October 4, 2021—My wife had been at the fair for a good 20 hours when I and my two youngest daughters met her at the gate. She didn’t look like she’d been at a fair for twenty hours. She looked laid back, refreshed, not coated in midway dirt, and not even a trace of a “I hate crowds” look on her face.
“You want to see it?” she asked.
“Of course,” I said.
She led us through the record-breaking throngs at New Hampshire’s Deerfield Fair to the place she had slept last night, a camper parked beside a popcorn vendor and just down the road from a row of carnival foods vendors—caramel apples, fried dough, cotton candy, Italian sausages, dogfood bowls of curly fries. I had never camped like this.
Lindsey was spending two nights at the fair with our oldest kid and a friend and her kid. Inside that camper were beds and a bathroom, a microwave and refrigerator, tables and couches, TV and Wi-Fi. Outside, they set up a couple of camping chairs to people-watch.
Deerfield Fair is huge. It’s been an annual tradition in the state since 1876. In 2019, 125,000 people visited over the course of four days. Then the 2020 version was cancelled for COVID (hence the record-breaking crowds this year). Beyond all that, the fair attracts so many people because Deerfield has everything you want in a fair—giant pumpkins, animal barns, rides, food, shows, events. I’ve written about it twice in the past twelve years of the OTIS Halloween Season. I wrote about our first visit in 2010, and then, in 2018, about the time I spent 7 hours there. At the time, I thought it was an impressive stretch.
Of course, It can be overwhelming and exhausting and you can get sick of crowds fast at any fair, but certainly at big fairs like Deerfield…unless you have a home base right in the middle of it all. A private spot with all the modern amenities. And your own bathroom. Where you don’t have “still have to get out of the parking field and drive home” hanging over your head the entire time you’re there.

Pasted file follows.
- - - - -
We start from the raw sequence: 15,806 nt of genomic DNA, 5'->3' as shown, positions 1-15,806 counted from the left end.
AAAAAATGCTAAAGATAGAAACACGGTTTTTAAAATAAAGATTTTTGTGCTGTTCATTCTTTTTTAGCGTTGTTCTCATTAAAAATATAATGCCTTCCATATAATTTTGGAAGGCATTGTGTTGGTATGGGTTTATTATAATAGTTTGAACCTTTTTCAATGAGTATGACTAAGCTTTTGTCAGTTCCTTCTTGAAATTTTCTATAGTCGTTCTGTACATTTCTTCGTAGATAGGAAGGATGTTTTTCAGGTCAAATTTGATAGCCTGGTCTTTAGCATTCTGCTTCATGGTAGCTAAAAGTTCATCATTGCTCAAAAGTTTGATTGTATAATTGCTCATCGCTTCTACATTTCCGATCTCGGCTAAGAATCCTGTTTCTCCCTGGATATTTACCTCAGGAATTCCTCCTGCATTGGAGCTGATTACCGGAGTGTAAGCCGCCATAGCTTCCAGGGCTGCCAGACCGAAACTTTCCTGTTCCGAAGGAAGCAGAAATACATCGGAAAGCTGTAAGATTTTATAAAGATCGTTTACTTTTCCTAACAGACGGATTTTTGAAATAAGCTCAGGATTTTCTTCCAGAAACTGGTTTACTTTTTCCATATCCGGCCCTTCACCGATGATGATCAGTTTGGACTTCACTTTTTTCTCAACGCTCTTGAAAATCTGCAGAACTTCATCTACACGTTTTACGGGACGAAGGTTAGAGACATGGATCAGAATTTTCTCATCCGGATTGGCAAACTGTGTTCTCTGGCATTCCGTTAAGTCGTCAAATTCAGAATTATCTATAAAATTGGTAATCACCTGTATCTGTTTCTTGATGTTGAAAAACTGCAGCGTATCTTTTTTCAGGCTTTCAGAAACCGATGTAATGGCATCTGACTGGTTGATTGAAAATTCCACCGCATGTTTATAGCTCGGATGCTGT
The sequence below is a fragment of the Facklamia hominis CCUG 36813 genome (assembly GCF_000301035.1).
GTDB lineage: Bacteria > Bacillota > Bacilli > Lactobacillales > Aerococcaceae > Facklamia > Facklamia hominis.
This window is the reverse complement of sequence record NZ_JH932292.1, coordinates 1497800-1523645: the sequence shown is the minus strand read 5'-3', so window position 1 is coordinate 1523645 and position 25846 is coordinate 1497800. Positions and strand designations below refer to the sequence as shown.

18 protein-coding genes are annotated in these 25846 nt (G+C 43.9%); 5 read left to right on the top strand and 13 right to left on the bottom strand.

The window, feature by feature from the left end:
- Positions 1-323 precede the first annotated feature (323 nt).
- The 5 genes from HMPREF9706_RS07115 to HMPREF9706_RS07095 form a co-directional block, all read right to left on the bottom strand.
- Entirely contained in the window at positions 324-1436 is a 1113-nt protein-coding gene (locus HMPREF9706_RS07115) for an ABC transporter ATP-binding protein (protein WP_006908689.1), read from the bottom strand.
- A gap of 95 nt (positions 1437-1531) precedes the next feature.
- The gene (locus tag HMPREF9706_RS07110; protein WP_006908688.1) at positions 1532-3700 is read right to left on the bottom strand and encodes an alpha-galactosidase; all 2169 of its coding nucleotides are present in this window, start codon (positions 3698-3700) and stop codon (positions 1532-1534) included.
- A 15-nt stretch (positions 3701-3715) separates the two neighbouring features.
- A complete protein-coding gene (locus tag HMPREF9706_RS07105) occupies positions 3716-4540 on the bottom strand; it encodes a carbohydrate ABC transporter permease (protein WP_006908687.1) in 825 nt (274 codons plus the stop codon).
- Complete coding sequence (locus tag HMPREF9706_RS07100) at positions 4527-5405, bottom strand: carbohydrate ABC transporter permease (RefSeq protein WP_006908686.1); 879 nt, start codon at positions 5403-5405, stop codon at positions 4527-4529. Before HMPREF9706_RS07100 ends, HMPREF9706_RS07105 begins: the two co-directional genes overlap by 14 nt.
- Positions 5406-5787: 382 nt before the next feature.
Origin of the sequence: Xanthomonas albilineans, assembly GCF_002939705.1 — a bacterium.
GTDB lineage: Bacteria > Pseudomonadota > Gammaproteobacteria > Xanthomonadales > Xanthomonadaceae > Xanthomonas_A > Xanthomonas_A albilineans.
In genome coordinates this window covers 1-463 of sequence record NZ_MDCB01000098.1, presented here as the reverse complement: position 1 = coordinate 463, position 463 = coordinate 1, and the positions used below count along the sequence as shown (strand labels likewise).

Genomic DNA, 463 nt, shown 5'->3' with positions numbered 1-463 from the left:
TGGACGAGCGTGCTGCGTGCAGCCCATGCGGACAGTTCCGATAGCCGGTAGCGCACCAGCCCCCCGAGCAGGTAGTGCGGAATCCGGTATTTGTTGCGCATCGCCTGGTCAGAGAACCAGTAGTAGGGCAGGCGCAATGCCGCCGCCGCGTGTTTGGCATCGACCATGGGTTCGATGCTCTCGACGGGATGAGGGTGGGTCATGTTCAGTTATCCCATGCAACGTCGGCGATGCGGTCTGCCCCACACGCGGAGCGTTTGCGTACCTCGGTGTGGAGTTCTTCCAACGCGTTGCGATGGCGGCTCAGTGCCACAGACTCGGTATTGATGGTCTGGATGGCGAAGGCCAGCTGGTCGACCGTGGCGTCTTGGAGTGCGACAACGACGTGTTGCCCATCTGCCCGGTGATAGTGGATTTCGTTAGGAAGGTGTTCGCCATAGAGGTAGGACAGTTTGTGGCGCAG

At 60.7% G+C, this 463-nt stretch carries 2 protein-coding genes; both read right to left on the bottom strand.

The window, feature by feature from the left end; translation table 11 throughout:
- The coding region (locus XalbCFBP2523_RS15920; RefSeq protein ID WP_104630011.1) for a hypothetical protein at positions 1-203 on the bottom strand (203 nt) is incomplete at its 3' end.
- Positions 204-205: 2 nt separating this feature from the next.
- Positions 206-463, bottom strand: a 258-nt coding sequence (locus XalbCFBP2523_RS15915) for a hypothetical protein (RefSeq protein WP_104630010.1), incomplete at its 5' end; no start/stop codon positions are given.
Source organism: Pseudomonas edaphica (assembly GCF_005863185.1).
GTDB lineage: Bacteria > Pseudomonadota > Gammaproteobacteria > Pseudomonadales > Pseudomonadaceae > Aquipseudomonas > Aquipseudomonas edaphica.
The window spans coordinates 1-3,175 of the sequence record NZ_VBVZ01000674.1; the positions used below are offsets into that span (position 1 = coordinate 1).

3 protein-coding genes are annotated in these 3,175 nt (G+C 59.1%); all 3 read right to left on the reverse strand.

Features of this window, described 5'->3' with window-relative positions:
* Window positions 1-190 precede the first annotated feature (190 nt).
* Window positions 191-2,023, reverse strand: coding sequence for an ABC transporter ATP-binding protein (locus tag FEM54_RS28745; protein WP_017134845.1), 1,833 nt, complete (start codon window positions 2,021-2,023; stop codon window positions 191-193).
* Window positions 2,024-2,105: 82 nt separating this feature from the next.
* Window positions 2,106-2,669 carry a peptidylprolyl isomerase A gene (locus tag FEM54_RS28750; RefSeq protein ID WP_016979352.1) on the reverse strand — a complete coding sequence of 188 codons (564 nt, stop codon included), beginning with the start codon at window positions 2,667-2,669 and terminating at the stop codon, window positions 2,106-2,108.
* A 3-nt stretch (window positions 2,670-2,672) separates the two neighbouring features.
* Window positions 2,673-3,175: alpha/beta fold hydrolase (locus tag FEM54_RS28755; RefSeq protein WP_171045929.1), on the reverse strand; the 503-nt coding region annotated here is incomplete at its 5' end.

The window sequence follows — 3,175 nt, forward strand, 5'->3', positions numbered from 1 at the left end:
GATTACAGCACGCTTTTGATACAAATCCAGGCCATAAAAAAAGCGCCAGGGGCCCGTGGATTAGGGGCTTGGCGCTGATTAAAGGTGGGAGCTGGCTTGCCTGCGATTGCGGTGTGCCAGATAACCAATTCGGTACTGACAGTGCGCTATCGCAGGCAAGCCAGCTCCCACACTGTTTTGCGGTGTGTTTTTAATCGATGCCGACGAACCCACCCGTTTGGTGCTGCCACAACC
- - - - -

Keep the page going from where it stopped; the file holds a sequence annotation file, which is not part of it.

Seeing that private piece of the fair reminded me of when we stayed in Salem for the A Season with the Witch book. Everybody talks about the crowds and the chaos of October in Salem. And they’re not wrong. But that wasn’t our experience because anytime our tolerance for walking across cobblestones or suffocating in the middle of mobs lowered even a broom bristle, we could always duck back into our house mere blocks away to lie down on a couch and watch Hocus Pocus and eat popcorn balls in private until we were ready to step out into the party again.
When it was time for me and the two youngest to return home, it was a strange parting. The three of us loading into the car. Lindsey and my eldest melting back into the crowds as the fair prepared to transmogrify into a nighttime fair. They were heading into an adventure, I was ending one. I was jealous. But that’s only…fair.